As part of a corporate wide initiative, Beckman Coulter, Inc. was committed to lowering the cost of their diagnostic instruments, which include 18 product lines manufactured in three different locations in the U.S. The company wanted to use fewer components in each device, pay less for the components they used, and reduce the size of the instruments to a small form factor chassis. When contacted by BCI, long-time supplier Contec suggested that they not only look for fewer and less costly components but ways to reduce the number of configurations across their product lines. This would allow BCI to significantly reduce the cost of changes and revalidation.
Lookout Worldwide sought help with the design, development, and production of its alarm system for boats, vessels, and industrial equipment. Its unique Ambush alarm system would not only help owners recover items when stolen but would include breakthrough prevention capability by measuring much smaller changes in alignment and location than was possible from GPS monitoring alone, alerting authorities before vessels had moved more than a few feet. But the Ambush system would require a combination of high end communications, including GSM radio technology, iridium satellite technology, and digital compass technology, along with a GPS system, accelerometers, firmware, and software to allow the system to interface with a user friendly online database. The key challenge was to put all of this technology together in a small package and keep manufacturing costs down, while ensuring the highest possible standards of performance and reliability. “Although we were offering a product that does more than any other on the market, we knew it still had to be priced competitively,” said Lookout Worldwide’s Vice President and Marketing Manager, Ernie Sosa. “And it had to perform at the highest level. We chose Contec after visiting their manufacturing facility and seeing how dedicated they are to quality.”
Dateline 1991: Contec enables Coulter to avoid a costly revalidation, continue production at reduced costs and support product in the field.An unexpected end-of-life notification for a critical component left the Coulter (now Beckman Coulter) EPICS division with a major problem. The announcement came too late to buy a lifetime quantity of the component ? an embedded Intel single board computer (SBC) Multibus 286 CPU for a flow cytometry analyzer. The company’s previous supplier had virtually no inventory to protect Coulter’s forward production or fulfill field service requirements. Facing a costly revalidation, Coulter didn’t have the engineering resources to search widely for a replacement part.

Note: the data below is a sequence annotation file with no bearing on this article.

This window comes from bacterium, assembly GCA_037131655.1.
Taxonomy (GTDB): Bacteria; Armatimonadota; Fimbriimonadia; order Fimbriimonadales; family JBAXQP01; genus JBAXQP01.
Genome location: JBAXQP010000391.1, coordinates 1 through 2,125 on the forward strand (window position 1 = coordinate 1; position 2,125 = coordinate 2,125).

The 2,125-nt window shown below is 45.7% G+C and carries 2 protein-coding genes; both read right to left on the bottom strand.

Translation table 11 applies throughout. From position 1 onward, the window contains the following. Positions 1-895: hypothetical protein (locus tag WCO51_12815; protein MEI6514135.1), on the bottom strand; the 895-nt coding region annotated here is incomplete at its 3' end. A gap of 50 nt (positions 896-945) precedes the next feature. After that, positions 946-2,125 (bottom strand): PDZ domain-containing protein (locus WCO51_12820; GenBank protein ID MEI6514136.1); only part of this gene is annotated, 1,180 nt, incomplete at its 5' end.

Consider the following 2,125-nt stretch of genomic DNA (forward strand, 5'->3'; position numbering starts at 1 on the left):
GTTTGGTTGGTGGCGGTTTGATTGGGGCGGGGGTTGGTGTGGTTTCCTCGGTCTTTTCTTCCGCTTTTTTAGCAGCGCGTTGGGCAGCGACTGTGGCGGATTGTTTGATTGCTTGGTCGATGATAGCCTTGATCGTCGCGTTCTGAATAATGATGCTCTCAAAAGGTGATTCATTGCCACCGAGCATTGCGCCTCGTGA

The global technology company had a clear vision for the future - and needed a new partner to make it happen. Its profitability and reputation were being threatened by mounting quality complaints about one of its most popular security products. "We had an unacceptable return rate that was harming customer satisfaction. The cost for us to go out to a customer and swap-out a piece of equipment was high, both in dollars and in customer perception," said the General Manager. “When you damage your reputation in the marketplace, you’ve hurt your ability to increase sales, especially with repeat customers. This in turns hurts profits." The complaints stemmed from problems with the third party computer and display embedded in each instrument. The provider was changing key components without notification. With no opportunity to validate changes, the company often didn’t discover software compatibility issues until units were on the production floor or, worse yet, in the field. Failure rates and lead times were skyrocketing. The Research and Development team was focused on putting out fires instead of designing enhancements to stay ahead of the competition.
Despite its long history of excellence and innovation, MTS Medication Technologies’ reputation was in jeopardy. Its third-party provider's inability to meet MTS’ stringent quality standards was resulting in disappointed customers and missed sales goals. Frustrated with the existing cabinets, customers were unwilling to purchase MTS' latest offerings, which impacted the company's sales, said Brett Smith, Director of Procurement, Purchasing and Supply Chain. "It slowed down our marketing and sales efforts," he noted. Fed up with these unacceptable results and the impact these flaws were having on MTS' bottom line and reputation, MTS considered building the cabinets in-house. But that would mean hiring people, adding expensive resources and shifting MTS' focus away from its core competencies, Smith said.